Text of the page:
Objective: To assess Wisconsin pharmacists' knowledge of and attitudes toward the use of opioid analgesics in the management of chronic cancer and noncancer pain, and to explore the potential for these beliefs to interfere with pharmacist dispensing, the last link of the distribution chain of controlled substances to patients.
Design: Mail survey.
Setting: Urban and rural pharmacies, long-term care facilities, hospitals, and outpatient clinics in Wisconsin in 1998.
Patients or other participants: Representative sample of Wisconsin pharmacists.
Main outcome measures: Responses to self-administered questionnaires.
Results: Although most respondents were knowledgeable about the issues addressed in this study, there were important exceptions. Not all pharmacists knew what constitutes legitimate dispensing practices for controlled substances under federal or state policy in emergencies or for patients with terminal illnesses, and many were unaware of the important distinctions among addiction, physical dependence, and tolerance. Many respondents did not view the chronic prescribing/dispensing of opioids for more than several months to patients with chronic pain of malignant or nonmalignant origin as a lawful and acceptable medical practice; this was especially true when the patient had a history of opioid abuse.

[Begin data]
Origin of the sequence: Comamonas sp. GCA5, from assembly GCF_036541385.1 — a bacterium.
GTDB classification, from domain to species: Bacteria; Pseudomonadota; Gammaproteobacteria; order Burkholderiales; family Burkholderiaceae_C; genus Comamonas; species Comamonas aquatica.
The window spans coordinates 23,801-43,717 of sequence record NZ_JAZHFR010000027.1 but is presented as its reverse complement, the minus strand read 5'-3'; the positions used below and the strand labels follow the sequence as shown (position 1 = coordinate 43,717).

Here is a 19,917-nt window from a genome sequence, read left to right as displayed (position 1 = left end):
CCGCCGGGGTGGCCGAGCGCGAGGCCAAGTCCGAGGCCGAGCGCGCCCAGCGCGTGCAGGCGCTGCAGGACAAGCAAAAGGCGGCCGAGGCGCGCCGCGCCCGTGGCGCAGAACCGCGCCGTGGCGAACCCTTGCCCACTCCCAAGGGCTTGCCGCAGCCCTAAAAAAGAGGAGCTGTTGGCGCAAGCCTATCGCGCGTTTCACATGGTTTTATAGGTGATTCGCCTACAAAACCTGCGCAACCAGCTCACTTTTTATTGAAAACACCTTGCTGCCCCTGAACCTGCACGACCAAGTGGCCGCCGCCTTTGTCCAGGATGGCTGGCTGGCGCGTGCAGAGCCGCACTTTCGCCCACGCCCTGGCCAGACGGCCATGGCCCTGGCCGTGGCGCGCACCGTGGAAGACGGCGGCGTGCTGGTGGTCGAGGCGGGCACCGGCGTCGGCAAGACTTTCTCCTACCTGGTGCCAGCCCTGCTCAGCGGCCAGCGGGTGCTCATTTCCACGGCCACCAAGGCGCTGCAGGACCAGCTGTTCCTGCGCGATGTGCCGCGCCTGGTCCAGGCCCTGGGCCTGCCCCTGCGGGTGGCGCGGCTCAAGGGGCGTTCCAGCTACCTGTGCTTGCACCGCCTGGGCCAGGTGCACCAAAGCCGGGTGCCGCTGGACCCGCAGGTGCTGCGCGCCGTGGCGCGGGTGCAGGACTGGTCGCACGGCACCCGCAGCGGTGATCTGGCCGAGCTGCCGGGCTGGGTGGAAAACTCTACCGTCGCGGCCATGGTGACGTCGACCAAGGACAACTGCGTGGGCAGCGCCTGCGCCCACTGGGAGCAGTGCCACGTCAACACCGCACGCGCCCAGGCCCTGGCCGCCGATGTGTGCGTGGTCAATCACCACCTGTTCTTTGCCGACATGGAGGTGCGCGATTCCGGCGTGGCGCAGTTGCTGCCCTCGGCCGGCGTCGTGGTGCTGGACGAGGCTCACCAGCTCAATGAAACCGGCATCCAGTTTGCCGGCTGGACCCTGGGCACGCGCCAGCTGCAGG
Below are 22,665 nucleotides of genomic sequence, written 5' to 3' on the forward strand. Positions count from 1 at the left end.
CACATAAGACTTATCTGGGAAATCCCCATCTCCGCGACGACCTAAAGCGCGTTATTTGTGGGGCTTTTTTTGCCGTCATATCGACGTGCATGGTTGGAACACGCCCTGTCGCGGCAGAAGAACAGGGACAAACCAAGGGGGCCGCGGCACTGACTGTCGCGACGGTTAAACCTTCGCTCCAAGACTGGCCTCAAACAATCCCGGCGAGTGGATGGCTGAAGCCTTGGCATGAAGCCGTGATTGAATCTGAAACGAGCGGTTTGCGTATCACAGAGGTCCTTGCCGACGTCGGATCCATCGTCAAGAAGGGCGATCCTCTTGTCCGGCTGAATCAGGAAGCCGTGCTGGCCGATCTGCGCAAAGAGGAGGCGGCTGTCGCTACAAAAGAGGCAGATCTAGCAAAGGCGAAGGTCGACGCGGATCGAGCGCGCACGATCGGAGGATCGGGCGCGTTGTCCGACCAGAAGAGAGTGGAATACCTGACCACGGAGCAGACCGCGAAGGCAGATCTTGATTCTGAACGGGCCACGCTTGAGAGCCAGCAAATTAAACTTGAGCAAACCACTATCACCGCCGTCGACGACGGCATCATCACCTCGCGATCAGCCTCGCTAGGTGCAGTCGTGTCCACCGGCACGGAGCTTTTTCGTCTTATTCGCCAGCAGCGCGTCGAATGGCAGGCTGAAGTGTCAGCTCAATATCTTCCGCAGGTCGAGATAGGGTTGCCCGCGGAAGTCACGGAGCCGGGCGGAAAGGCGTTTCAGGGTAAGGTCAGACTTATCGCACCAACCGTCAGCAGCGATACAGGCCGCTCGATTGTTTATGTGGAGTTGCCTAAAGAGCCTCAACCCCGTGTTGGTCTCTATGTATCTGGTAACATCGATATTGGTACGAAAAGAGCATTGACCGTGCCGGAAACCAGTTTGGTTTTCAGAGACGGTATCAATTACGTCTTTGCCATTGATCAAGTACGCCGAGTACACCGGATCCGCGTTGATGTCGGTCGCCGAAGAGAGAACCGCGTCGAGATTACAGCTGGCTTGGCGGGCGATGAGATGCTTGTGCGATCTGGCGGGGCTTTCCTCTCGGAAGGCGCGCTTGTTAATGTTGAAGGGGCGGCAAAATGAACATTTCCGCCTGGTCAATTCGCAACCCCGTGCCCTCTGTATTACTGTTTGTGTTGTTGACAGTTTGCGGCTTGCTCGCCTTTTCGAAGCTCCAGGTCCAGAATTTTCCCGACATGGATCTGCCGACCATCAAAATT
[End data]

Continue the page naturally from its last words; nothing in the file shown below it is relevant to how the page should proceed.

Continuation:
Conclusion: Pharmacists play a pivotal role in ensuring patient access to medications. Viewed in the context of federal and state controlled substances policies, our findings suggest that the incorrect knowledge and inappropriate attitudes of some pharmacists could contribute to a failure to dispense valid prescriptions for opioid analgesics to patients in pain.